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Forget me not? LGBTIQ+ representation and rights in education

Francesca Zanatta

In the film 120 Beats Per Minute, which depicts the work of Act UP Paris during the AIDS epidemic in France in the 1990s, activists perform a nonviolent instance of direct action: they enter a classroom announcing, ‘We’re here to talk AIDS prevention as the government won’t’, while holding signs proclaiming ‘SILENCE = DEATH’.

As we approach the 50th anniversary of the Stonewall Riots, a historic moment for LGBTIQA+ rights, we ought to ask whether schools are still silent on sexuality matters.

May 2018 marked the 30th anniversary of the introduction of Section 28 policy, which set the ‘prohibition on promoting homosexuality by teaching or by publishing material’ in British schools. Part of the Education Reform Act 1988, this controversial clause seemingly originated from three common beliefs on childhood and sexuality: homosexual activity as a form of perversion; childhood as period of innocence; and the appointment of adults as lord protectors of integrity, justice and morality (Eekelar, 2017). These beliefs were invoked by Lord Airesdale, an avid promoter of Section 28, in his recruitment of supporters in Parliament: ‘anybody who votes against this amendment is saying that they have some wider purpose than the protection of children’.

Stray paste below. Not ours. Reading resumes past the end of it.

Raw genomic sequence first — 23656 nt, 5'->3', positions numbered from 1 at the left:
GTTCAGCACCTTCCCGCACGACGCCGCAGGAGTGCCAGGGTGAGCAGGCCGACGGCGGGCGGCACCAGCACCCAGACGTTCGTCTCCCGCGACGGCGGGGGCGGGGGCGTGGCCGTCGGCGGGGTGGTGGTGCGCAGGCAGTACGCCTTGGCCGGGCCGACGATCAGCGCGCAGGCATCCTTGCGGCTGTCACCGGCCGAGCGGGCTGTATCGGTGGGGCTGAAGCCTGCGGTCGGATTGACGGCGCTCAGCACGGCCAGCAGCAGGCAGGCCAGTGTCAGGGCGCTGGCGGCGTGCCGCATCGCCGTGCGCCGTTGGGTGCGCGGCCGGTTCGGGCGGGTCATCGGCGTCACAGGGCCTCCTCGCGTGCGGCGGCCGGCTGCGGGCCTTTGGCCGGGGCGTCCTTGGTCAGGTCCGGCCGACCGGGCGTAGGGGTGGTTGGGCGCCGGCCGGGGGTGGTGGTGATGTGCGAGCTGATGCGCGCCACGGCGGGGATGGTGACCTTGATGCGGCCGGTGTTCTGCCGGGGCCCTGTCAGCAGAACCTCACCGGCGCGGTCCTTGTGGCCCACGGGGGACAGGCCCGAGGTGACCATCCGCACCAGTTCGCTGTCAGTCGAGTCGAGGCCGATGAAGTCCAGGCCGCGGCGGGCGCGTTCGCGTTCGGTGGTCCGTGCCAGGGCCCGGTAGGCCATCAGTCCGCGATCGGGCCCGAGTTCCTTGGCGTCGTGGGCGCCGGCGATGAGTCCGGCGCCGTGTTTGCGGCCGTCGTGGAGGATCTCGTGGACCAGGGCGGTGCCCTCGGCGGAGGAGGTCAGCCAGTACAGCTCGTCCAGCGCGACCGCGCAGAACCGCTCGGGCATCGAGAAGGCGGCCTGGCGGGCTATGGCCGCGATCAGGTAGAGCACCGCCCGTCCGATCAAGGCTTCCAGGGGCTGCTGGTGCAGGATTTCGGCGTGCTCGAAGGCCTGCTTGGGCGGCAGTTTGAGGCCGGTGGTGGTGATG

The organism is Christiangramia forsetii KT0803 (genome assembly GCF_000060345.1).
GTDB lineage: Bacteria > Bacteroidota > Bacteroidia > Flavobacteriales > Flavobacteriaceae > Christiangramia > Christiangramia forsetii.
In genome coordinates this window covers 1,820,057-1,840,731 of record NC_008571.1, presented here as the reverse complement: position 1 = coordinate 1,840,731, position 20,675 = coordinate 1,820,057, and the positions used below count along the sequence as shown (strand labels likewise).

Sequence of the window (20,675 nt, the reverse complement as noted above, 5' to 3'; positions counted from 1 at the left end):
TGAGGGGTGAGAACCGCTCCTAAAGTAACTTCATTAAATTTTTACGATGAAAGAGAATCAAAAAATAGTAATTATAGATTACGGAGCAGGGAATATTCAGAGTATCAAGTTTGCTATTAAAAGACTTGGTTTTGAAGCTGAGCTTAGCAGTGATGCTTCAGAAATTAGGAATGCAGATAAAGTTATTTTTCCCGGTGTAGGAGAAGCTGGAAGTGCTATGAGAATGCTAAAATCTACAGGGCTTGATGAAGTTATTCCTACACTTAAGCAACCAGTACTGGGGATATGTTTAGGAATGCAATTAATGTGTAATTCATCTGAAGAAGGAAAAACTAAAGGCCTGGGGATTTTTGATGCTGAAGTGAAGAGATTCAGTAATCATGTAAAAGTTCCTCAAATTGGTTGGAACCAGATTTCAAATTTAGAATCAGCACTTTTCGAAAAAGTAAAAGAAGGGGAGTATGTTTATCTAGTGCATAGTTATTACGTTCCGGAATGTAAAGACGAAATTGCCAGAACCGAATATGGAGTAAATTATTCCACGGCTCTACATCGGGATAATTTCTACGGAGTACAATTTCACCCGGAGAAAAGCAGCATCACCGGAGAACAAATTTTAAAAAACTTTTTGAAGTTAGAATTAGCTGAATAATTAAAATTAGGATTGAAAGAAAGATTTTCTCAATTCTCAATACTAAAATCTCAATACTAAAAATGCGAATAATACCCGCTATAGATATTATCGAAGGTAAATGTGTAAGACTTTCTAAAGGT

In remembering the introduction of such shameful policy, it is important to review its lasting impact on education. Most existing studies focus on teachers’ experiences (Edwards, Brown, & Smith, 2016), while pupils’ accounts are more often first-person stories in news media. Both research and media articles indicate the correlation between lack of representation and the consequent stigmatisation as the most long-lasting impact of the policy, even after its repeal. Lack of representation and uneasiness about discussing sexuality in schools have also been identified as having had negative effects by respondents to a recent national LGBTIQA+ survey (GEO, 2017).

The recent victory by the campaign Time for Inclusive Education (TIE) has seen the Scottish government agreeing to the incorporation into the curriculum of the 33 recommendations identified in the TIE report (2016), promoting representation, dialogue, and knowledge. While this is a significant and progressive step forward, the issues around the preparation of teachers and wider school staff could still pose a threat to progress.

‘The evidence suggests that while teachers recognise the importance of delivering sex and relationship education (SRE), they often feel underprepared for the task.’